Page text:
I have been in the process of moving the past 2 weeks, and will not have internet access for another 2 weeks, so it will be a while before I post here again. Here are some of the existing resources I’ve posted here over the past 6 months or so:

  • A list of rss feeds for many education and psychology research journals, as well as another blog that automatically posts table of content summaries from journals without rss feeds.
  • A list of places to find ed tech job openings, as well as a link to another person’s list of ed tech related conferences happening this year.
  • A list of readings related to embodied cognition and education. Since then, some new titles have cropped up such as:
    • Acting with Technology by Kaptelinin & Bonnie Nardi. Some chapters are available online, including chapter 9 which compares different post-cognitive theories: distributed cognition, actor-network theory, activity theory, and embodied phenomenology. The authors separate the first two from the latter two in that the latter treat the individual as special, not just a symmetric node in a network. Nardi has long been an advocate of activity theory, and consequently there is little coverage of phenomenology. The only phenomenology reference they use is Paul Dourish’s Where the Action Is. There is no mention of Don Ihde‘s work on phenomenology and technology and embodiment such as Technics and Praxis and Bodies in Technology.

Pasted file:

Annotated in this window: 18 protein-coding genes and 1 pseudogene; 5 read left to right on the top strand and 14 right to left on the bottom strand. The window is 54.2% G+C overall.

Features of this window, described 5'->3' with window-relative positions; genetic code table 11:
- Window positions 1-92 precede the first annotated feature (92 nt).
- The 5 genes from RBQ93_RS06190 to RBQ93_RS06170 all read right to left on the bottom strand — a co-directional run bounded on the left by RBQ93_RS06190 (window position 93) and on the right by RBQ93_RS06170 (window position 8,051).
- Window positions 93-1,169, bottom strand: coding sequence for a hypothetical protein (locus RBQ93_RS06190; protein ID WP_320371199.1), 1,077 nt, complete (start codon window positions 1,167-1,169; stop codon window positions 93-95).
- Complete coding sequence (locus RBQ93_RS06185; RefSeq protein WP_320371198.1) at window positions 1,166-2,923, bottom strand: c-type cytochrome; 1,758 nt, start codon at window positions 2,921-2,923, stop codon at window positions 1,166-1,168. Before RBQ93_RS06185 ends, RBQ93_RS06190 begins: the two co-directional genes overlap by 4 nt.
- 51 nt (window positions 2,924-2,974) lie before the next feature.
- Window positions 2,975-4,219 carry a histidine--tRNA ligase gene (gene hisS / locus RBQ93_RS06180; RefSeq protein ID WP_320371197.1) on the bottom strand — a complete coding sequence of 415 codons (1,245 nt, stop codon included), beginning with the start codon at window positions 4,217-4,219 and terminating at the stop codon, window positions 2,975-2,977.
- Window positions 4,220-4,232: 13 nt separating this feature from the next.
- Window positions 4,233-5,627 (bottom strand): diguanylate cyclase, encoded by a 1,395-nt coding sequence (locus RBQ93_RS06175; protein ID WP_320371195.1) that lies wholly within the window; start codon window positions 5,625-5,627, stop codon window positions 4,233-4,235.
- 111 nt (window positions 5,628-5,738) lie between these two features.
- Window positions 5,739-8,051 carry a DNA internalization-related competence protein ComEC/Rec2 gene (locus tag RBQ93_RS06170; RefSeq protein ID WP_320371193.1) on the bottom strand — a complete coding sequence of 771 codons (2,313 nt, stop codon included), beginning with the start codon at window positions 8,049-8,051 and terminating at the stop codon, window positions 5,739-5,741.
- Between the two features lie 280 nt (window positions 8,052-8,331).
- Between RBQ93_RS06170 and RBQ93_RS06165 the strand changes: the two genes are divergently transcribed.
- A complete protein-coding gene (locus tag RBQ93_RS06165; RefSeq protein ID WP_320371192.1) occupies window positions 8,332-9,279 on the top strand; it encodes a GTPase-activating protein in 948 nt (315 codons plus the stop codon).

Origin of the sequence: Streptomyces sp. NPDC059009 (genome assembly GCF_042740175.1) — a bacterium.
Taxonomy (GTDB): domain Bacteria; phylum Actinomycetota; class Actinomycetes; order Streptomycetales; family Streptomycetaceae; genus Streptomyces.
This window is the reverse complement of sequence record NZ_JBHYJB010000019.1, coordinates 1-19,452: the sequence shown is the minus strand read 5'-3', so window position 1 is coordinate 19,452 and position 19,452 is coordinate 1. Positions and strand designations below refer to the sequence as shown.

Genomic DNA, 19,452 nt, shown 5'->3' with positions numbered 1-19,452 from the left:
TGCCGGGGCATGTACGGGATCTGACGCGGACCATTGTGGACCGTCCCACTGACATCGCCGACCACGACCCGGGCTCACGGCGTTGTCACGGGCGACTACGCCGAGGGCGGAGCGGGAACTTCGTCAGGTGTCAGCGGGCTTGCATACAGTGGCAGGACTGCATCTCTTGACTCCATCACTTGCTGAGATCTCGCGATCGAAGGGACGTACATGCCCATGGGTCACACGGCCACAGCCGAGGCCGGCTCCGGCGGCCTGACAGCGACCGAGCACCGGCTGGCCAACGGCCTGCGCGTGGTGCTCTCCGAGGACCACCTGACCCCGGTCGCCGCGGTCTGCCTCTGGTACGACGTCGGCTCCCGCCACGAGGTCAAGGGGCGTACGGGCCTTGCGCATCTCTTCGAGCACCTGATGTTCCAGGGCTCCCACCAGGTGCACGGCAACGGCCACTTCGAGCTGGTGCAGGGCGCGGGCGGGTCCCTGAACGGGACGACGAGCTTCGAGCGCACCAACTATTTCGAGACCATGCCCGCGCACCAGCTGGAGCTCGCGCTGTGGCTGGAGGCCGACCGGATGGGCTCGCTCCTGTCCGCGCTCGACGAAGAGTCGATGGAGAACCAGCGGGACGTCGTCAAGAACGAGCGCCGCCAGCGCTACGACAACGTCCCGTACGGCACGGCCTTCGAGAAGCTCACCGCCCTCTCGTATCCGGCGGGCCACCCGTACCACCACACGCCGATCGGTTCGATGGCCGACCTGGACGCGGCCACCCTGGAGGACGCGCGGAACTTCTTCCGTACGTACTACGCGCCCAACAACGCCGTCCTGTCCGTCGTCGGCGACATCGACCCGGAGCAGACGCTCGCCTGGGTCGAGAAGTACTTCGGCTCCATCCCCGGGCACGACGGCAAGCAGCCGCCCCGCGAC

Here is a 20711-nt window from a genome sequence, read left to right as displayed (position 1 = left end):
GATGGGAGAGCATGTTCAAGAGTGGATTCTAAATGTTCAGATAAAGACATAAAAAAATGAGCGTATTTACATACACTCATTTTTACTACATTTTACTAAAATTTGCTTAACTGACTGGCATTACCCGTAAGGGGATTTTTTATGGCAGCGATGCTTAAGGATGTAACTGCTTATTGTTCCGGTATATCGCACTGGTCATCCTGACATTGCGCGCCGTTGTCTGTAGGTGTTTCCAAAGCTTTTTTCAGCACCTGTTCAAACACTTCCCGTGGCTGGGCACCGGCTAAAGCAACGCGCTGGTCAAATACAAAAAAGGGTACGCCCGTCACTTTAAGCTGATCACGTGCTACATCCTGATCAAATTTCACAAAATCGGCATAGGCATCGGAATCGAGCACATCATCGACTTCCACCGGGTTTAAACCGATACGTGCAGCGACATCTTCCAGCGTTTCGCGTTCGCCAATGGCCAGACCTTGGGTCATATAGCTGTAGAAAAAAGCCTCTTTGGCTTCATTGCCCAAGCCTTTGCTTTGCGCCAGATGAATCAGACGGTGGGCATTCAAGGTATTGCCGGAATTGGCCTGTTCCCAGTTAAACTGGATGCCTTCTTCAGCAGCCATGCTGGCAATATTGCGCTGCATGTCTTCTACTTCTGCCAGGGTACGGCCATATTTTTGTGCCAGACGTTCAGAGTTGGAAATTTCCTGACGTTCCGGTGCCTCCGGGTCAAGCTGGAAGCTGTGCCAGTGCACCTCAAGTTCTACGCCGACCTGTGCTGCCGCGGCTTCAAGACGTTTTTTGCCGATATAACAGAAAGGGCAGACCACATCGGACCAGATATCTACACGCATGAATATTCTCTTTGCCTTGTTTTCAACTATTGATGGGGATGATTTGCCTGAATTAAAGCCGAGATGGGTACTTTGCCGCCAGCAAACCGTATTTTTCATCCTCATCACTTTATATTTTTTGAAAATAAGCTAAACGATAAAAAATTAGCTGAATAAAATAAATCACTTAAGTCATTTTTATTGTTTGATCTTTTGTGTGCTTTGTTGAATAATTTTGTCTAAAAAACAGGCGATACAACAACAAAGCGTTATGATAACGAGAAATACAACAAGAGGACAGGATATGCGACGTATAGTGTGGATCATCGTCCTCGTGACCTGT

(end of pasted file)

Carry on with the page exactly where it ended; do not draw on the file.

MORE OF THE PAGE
• Teaching about Technology by Marc de Vries. This book summarizes philosophy of technology for technology educators and touches on phenomenology, but is way too short. The book is only around 100 pages and only has a couple of paragraphs on Don Ihde as well. The book makes heavy references to the 1994 engineering and philosophy book Thinking Through Technology by Carl Mitcham.
    • Mind in Life by Evan Thompson. This book is an anticipated follow-up of sorts to the 1991 book The Embodied Mind by Varela, Thompson, and Rosch. Thompson’s primary concern in this magnum opus from the outset is the problem of consciousness, however, so unfortunately that makes it not as useful or interesting for an educator or designer.
  • Descriptions of JavaFX, the latest free and open source programming language and development environment from Sun, as well as a table summary of some other rich internet application (RIA) options out there. JavaFX is still about a year away from being ready for serious use, I believe.
  • Examples of mashups combining the Google Maps and Simile Timeline controls.
  • Responses to recent critiques of problem-based learning, discovery learning, children’s first programming language, and 1-to-1 laptop programs.
  • An essay on introducing computers to toddlers and pre-schoolers. Since then my 3 year old has pretty much taken over the computer and eaten up anything I’ve thrown at him (the latest being TuxPaint and TuxRacer). He’s taking stabs at playstation and wii games now, too. He especially likes baseball.
  • A summary of U.S. funding for educational research.
  • Recommendations for the best free antivirus and antispyware tools to use.
  • Other links posted to del.icio.us.
Posted in edtech

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